Hard Times Trying To Play Softball Injury And Stress Tried - And Failed - To Stop Rutgers' Danielle Dolbow.

Posted: May 01, 2000

It may not rank in popularity with Regis Philbin's asking for a final answer or polling the audience, but softball has long been a lifeline that makes Danielle Dolbow feel like a million bucks.

During her 1998 and 1999 seasons at Rutgers, however, Dolbow's worth depreciated due to injury and post-injury stress. This spring, the Pennsville High graduate is a money player once again. Coming off what she termed "the best softball of my career" as a sophomore in 1997, Dolbow was forced to redshirt in '98 after undergoing knee surgery. She could not recapture the magic of her sophomore year last season, as she slumped to .277 and struggled defensively after being switched from center to left field.

"Injuries are often more mental than physical," Rutgers coach Pat Willis said. "She probably had that fear of reinjuring it again. Subconsciously, you're thinking about being a little more hesitant, not going all out."

That seems like a distant memory now. Dolbow is back in center field and hitting with the authority she used to display. Entering weekend games at Boston College and Providence, Dolbow was second on the team with a .370 average, which included a team-high 12 doubles and two home runs and 18 RBIs.

"I'm really happy with how I'm doing now," Dolbow said. "I'm seeing the ball great. I was hoping my home run stats would be a little higher. It seems like I'm getting doubles off the fence or they're being caught at the fence."

At least she is getting some healthy cuts, which had not been the norm since Dolbow entered Rutgers.

After winning a state championship her sophomore year at Pennsville and becoming the Inquirer's player of the year as a senior, Dolbow drew recruiting interest from Rutgers, Connecticut, Princeton, Drexel and Delaware.

Wishing to stay near home and attend a school with a good engineering program and competitive softball, Dolbow found Rutgers to be the perfect fit.

As a freshman, she overcame an injured left shoulder and shinsplints to hit .320 with four home runs and 19 RBIs. As a sophomore, Dolbow earned first-team all-Big East honors with a .381 average, a team-leading 45 RBIs, and a school-record-tying seven home runs.

As it turns out, she had a little supernatural help that year.

"At one point, I was going through a little slump," Dolbow said. "My dad came to see me play, and we went out afterward and I was a little upset."

The next time Paul Dolbow showed up at Rutgers, he brought a gift that turned into a good-luck charm.

"My sister [Adrianne] was selling Pennsville T-shirts for the softball team, and my dad gave me one," Dolbow said. "He said, 'I want you to wear this under your uniform today. It will probably give you some luck.' That day, I broke my slump, and I've pretty much worn it every game since."

She could have used it the next winter during an off-season workout. While doing a routine running exercise at Rutgers' practice center, Dolbow caught her foot in the artificial turf. The result was a torn anterior cruciate ligament in the right knee, putting her out for the season.

The family suffered a double whammy that year, as Adrianne missed her senior season at Pennsville due to a broken leg.

"We're both on crutches, and my dad is freaking out because both his daughters can't play softball that season," Dolbow said with a laugh.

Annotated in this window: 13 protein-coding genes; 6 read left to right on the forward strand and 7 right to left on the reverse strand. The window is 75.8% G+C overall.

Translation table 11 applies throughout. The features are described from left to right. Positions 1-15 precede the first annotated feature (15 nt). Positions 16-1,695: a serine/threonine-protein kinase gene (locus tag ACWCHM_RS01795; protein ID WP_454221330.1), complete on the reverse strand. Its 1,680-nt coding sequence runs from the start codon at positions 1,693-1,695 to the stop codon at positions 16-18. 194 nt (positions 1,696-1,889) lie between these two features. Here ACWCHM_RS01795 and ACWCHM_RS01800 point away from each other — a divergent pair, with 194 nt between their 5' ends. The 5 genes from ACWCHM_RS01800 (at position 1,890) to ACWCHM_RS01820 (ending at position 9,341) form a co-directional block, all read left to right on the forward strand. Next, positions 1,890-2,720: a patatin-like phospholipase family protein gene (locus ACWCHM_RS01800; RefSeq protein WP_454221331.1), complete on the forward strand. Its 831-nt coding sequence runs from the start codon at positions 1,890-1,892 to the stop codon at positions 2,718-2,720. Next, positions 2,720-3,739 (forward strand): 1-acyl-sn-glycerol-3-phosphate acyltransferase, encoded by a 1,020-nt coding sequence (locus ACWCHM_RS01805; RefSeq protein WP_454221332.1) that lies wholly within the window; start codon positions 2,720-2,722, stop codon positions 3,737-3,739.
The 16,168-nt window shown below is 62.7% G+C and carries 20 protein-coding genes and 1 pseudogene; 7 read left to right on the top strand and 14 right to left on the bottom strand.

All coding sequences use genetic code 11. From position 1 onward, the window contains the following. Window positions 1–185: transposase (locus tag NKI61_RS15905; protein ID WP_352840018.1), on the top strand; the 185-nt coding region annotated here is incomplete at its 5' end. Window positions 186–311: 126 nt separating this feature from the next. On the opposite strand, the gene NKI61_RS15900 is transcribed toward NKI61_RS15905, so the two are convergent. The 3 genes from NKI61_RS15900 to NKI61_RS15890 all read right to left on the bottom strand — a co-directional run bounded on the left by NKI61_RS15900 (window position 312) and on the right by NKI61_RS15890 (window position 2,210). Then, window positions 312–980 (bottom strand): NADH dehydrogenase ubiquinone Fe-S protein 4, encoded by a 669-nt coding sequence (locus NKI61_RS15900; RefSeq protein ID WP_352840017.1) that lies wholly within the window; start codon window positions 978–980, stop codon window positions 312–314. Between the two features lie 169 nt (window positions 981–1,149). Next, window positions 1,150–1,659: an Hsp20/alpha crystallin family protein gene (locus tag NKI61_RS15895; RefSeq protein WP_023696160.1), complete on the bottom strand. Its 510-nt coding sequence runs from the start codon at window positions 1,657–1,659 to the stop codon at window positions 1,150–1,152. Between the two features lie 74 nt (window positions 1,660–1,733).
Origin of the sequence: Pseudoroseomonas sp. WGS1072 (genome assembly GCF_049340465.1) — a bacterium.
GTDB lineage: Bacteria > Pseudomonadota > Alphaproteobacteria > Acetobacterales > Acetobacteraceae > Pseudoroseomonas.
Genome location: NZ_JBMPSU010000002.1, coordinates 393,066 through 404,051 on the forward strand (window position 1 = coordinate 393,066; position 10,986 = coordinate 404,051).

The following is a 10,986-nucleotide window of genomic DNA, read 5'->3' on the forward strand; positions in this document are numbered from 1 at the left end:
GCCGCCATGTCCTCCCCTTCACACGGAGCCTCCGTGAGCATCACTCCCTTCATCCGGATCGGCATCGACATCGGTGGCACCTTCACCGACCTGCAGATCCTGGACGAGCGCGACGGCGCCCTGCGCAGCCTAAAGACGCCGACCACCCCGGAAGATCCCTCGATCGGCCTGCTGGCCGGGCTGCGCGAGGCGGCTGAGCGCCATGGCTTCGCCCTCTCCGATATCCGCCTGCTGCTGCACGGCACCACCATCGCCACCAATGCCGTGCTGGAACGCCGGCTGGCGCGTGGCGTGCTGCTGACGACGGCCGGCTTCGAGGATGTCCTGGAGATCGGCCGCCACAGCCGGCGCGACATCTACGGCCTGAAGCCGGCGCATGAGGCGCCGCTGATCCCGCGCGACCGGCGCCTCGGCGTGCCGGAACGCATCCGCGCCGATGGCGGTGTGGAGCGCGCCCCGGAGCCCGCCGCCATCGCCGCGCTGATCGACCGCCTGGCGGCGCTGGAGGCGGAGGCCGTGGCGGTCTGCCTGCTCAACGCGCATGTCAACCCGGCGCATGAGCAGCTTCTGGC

The sisters leaned on each other during that spring of 1998, and with the help of family members, friends and her boyfriend, Dolbow learned to cope for a year without one of the great loves of her life.

She returned last season but could not get in gear.

"I came back with a lot of confidence and raring to go," Dolbow said. "But I just felt uncomfortable. Things weren't the way they used to be. I couldn't run as fast, I wasn't as sure of myself. In the back of my head, I was a little scared and hesitant."

A lifelong centerfielder, Dolbow's switch to left did not help. The Rutgers coaches believed that, because of her diminished speed, she could not cover the necessary ground in center.

"I didn't totally agree with the decision," Dolbow said. "It was hard for me to adjust to the ball coming off the bat down the line. I'm very aggressive going after the ball, and now I had to comply with what the centerfielder wanted to do. I felt handcuffed.

"Dealing with the pain in my knee and dealing with being out of my position, it all started to affect me at the plate."

This season, Dolbow is back in center field. While she may not have the defensive range she had before her injury, her hitting has not suffered.

The only drawback has been a return of the injury bug. Dolbow was hindered by an injured shoulder early in the season, and sister Adrianne, who followed her to Rutgers, is redshirting her sophomore year with a back injury.

"It's really sad we've been so injury-prone," Dolbow said. "But I think with all we've gone through, it's made us a lot closer. She was there for me when I was hurt; now I'm there for her."

As her time in softball winds down, Dolbow already has a professional career looming. With a 3.27 grade point average, she has her pick of two job offers from Johnson & Johnson, located five minutes from Rutgers.

"I'm upset that softball at this level will be ending for me," Dolbow said. "But I'm going to be starting a job and a life beyond this. Softball has been an important part of my life, though, and I won't totally drop the sport or become inactive. There are a lot of women's leagues out there."

Enough to keep that lifeline up and running.

Rich Fisher's e-mail address is rfisher@phillynews.com

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